The Marvel Comics character of Ghost Rider has always been more than a little alternative. Considerably darker and more haunted that contemporaries like Spider-Man and the Hulk, the demonic creation of trio Roy Thomas, Gary Friedrich and Mike Ploog found himself starring in more horror-centric stories, only ocassionally clashing with sunnier heroes in sales-boosting stunts. While the comic creation existed on the fringe of the industry, Mark Steven Johnson‘s 2007 adaptation “Ghost Rider” was a far more generic, populist attempt to appeal to the masses. It was, by design, a pop song, except it viewed itself as a catchier Massive Attack track when it was more of an O-Town b-side. Bring the kiddies.
Fortunately, the decision to spring for a new creative tream led to “Ghost Rider: Spirit Of Vengeance,” which, in intention and execution, is pure metal. Within Mark Neveldine and Brian Taylor‘s film is the spirit of industrial guitars crashing against each other. The picture is lively, unabashedly unafraid to go grandiose or silly, and filled with tasty licks, and wanky, noodley digressions. The character has never been high art, more suited to the side of a van than a library, but the team behind the “Crank” series have crafted an idiosyncratic, bombastic adventure film that properly honors the source material.
Back for another round is star Nicolas Cage, picking up his now-familiar acting tools to play the haunted biker Johnny Blaze. While Cage’s typically manic turn in the first film provided a brief respite from the pedestrian plot developments, here his restless energy is more simpatico with the film’s tempo. He’s hiding away in Budapest, and like other similarly cursed superhero-types, he’s about to be called into action. The MacGuffin is a young boy named Danny, pursued by the Devil, known here as Roarke (Ciaran Hinds, ham ‘n’ egg). Moreau (Idris Elba) is the leader of a rogue sect of monks who can lift the curse from Danny, eliminating Roarke’s need for pursuit, with the added bonus of being able to free the hellfire that mutates Blaze into the Ghost Rider.
‘Spirit Of Vengeance’ maintains no continuity from the previous picture, save for the presence of Cage, and is all the better for it, re-introducing us to a “hero” that’s more horror movie monster than dashing prince. With his skull alight, the Ghost Rider spirit takes over Blaze’s body and lumbers, slowly, monstrously, towards his victims, with no interest in mercy. The safety one maintains when they watch a bulletproof hero dismantle his opposition is missing, replaced by a reckless attitude that whomever crosses the Rider’s path may be roadkill, even those his human alter ego has sworn to protect. When Blaze transforms, sadly robbing us of Cage’s trademarked “Mega-Acting,” he is no man, but rather a monster. Like heavy metal, the film encourages us to bang our heads as the Devil comes for the souls of the wicked.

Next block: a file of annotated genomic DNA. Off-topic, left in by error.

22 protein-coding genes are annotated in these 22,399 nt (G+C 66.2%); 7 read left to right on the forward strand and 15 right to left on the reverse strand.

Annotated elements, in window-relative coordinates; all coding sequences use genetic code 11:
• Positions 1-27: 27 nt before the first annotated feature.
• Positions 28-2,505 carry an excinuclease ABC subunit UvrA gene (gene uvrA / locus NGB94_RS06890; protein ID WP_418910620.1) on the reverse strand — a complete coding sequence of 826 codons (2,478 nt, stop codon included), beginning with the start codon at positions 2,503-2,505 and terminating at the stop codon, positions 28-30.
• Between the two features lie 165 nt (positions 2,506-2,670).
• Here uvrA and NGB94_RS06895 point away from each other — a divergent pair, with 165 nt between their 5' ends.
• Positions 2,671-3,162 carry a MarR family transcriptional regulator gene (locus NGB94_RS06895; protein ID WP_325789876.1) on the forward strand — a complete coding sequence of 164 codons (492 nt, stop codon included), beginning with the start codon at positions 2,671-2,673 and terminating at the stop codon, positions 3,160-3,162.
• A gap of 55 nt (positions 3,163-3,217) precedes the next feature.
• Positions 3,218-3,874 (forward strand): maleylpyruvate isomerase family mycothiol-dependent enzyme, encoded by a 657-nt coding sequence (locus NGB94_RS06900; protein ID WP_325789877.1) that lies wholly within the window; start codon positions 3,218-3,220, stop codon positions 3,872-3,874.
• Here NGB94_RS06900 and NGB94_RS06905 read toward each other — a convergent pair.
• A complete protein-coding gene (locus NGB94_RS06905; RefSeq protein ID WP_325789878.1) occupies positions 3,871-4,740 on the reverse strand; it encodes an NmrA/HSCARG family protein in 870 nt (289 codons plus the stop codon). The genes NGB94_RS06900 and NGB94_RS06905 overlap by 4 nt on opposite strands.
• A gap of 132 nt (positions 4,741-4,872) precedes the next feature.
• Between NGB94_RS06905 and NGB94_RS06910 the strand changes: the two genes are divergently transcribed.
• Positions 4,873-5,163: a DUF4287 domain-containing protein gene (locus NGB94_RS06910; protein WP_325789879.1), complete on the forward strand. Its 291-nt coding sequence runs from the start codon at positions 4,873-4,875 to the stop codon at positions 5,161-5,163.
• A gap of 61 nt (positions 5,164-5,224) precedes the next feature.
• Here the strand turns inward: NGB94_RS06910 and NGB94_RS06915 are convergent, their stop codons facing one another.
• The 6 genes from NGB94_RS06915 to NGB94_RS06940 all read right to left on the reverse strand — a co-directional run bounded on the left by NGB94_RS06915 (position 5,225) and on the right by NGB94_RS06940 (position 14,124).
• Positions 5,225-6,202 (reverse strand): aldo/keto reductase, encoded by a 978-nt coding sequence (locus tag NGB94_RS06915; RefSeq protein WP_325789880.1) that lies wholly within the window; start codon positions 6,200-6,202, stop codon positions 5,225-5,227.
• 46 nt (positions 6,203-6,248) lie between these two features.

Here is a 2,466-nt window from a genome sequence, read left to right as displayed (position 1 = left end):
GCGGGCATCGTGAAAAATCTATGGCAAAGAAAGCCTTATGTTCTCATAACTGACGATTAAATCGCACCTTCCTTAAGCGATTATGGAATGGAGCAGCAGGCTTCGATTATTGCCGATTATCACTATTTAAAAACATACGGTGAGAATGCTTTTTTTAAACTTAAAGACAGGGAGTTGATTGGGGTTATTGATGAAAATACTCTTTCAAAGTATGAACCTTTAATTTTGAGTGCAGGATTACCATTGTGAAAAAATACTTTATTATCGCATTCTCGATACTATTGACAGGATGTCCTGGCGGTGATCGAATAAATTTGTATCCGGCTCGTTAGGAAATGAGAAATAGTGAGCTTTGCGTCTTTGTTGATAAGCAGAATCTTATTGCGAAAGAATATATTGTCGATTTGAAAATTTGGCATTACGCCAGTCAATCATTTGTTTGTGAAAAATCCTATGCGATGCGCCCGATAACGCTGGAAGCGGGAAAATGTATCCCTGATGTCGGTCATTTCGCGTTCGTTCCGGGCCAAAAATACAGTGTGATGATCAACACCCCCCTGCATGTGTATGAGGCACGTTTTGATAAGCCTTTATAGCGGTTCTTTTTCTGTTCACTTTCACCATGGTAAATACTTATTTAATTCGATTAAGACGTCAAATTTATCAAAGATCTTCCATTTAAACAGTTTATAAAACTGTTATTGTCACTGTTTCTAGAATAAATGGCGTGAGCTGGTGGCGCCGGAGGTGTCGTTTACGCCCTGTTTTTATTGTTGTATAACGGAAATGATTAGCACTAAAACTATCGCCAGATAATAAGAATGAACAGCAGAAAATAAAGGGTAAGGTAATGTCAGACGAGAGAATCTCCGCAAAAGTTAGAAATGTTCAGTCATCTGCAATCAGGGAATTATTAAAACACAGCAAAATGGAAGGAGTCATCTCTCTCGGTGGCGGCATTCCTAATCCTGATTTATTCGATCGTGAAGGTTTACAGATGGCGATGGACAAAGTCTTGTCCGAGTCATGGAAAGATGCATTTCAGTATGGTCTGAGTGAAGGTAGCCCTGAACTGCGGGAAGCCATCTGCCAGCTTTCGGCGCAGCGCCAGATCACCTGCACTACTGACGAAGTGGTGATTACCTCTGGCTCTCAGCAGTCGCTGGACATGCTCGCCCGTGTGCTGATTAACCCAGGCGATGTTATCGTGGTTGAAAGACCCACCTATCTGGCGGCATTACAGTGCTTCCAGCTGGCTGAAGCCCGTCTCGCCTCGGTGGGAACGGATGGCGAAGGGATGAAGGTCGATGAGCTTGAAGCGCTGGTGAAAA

Cage has worked with a notorious laundry list of directors over the last few years, some of which have no idea how to deploy this Weapon Of Mass Distraction. What Neveldine and Taylor represent is the proper outlet for this endlessly resourceful, experimental performer to deliver a schizophrenic turn, as both poker-faced hero and tortured maniac. ‘Spirit Of Vengeance’ makes no effort to convince you that Johnny Blaze is a fun guy to have at a party, or that he’s ever going to have a mutually beneficial relationship for the rest of his life, not while it feels like there’s a sinister force ready to literally burst through his face. Kinski wept.
In addition to Hinds, giving a jowly, scenery chewing performance befitting his CG-enhanced melting face, Elba is also a treat as a hotshot, gun-slinging monk. Elba, on the verge of Next Big Thing-ism for awhile now, gets to show a dexterity of personality and humor, with a playful smile and a delightfully bad French accent. Somehow, this will probably be his greatest exposure yet. And while the lovely Violante Placido has little to do besides look gorgeous (and how), and the sneering Johnny Whitworth gives a serviceable “sarcastic henchman” turn, the star of the picture might very well be the direction of the hyperactive duo who go by Neveldine/Taylor.
It’s no secret that ‘Spirit Of Vengeance’ carries a significantly lower budget than the first film (along with significantly lower expectations). But while that candy-coated first film blew its wad on money shots like GR motorcycling up skyscrapers, Neveldine/Taylor spotlight practical stunts, car chases, and a worshipful treatment of motorcycles, as a Ghost Rider film should feature. The picture also benefits from quick-moving, witty interstitials and inspired cutaways, by now a Neveldine/Taylor staple. When we’re informed via narration about deals with the devil, there’s a brief flash of a recreation of the album cover from Pink Floyd‘s “Wish You Were Here.” The stand-ins? Our directors, injecting themselves into the film with a touch of wit.
‘Spirit Of Vengeance’ may wear its lawlessness on its sleeve, but it’s not tasteless or gratuitous quite like the duo’s earlier films. They’ve matured since “Crank,” allowing these sense of humor to permeate everything but the film’s actual storyline, giving weight to Blaze’s transformations. While the first film didn’t seem to make up its mind as to whether Blaze enjoys or loathes becoming Ghost Rider, the filmmakers give Blaze an actual, albeit simplistic, action movie arc, investing the “depowering hero” cliche with a modicum of pathos sans pretension. With minimal screentime wasted (the picture runs at a scant, end credits-assisted 95 minutes), Neveldine and Taylor manage to achieve a sleek b-movie action-horror mashup where most Hollywood hacks would need a trilogy. Dodgy 3D aside (inconsequential, for the most part), “Ghost Rider: Spirit Of Vengeance” is one of the year’s early surprises. [B]